Daily readings about people, places, and events in American history.
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December 19th
A Revolution Begins
Few people realized it at the time, but the issue of Popular Electronics magazine that hit the newsstands in late December 1974 marked the beginning of a modern revolution. On the cover, beneath the headline “World’s First Minicomputer Kit,” sat a photo of a plain-looking box covered with rows of switches and lights. The machine was the Altair 8800, and for about $400, anyone could buy the kit and assemble it themselves. It was the first truly personal computer to come to market, and thousands of hobbyists rushed to place orders.

In Boston a young computer programmer named Paul Allen picked up the magazine and ran to find his friend Bill Gates, a student at Harvard. The two had been computer enthusiasts since junior high school, and had dreamed of making their mark in the computer revolution. “Look, it’s going to happen!” Allen said, waving the article. “I told you this was going to happen! And we’re going to miss it!” Gates decided to leave Harvard and start a software company with Allen.* They wrote a program for the Altair, and Microsoft Corporation was born.

Meanwhile, in California, 20-year-old Steve Jobs and his friend Stephen Wozniak wanted to build their own small computers. Jobs sold his Volkswagen van and Wozniak sold his scientific calculator to raise funds to start Apple Computer, Inc., in 1976. They assembled their prototypes in the Jobs family’s garage. Early Apples (like the one shown above) were among the first personal computers.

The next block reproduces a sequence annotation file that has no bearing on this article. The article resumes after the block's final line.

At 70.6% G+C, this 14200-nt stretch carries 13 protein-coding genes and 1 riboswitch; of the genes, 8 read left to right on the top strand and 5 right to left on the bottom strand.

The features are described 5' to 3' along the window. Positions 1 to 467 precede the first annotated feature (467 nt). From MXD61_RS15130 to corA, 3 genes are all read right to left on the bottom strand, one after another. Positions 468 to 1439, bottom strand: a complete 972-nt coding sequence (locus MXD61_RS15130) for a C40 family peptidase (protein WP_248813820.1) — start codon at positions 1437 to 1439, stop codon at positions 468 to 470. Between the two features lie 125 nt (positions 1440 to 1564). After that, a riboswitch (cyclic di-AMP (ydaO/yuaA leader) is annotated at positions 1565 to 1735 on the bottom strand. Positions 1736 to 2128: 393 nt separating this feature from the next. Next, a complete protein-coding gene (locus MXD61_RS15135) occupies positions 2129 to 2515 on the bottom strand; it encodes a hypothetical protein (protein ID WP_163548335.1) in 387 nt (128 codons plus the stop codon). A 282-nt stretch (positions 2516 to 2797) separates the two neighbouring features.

In 1981, industry giant IBM introduced its own personal computer, the IBM PC, run by Microsoft software. Other companies followed suit. By the mid-1980s, the American-bred personal computer revolution was poised to change the world.

* Several people advised Gates not to leave Harvard before completing his degree, including author W. J. Bennett. Gates’s proctor, John Curnutte, asked Bennett to help convince the  undergraduate not to drop out. “I think it’s a mistake,” Bennett told young Gates – an opinion that, fortunately, the latter did not share.

American History Parade
In Philadelphia, Benjamin Franklin begins publishing Poor Richard’s Almanack.

George Washington’s army enters winter camp at Valley Forge, Pennsylvania.

Mark Twain receives the first of three patents for improved suspenders.

The Altair 8800 kit is first put on sale, an event regarded by many as the beginning of the personal computer revolution.

The U.S. House impeaches President Bill Clinton for perjury and obstruction of justice. (Andrew Johnson was the only other president to be impeached.)
This content is courtesy of The American Patriot's Almanac
© 2008, 2010 by William J. Bennett and John T.E. Cribb

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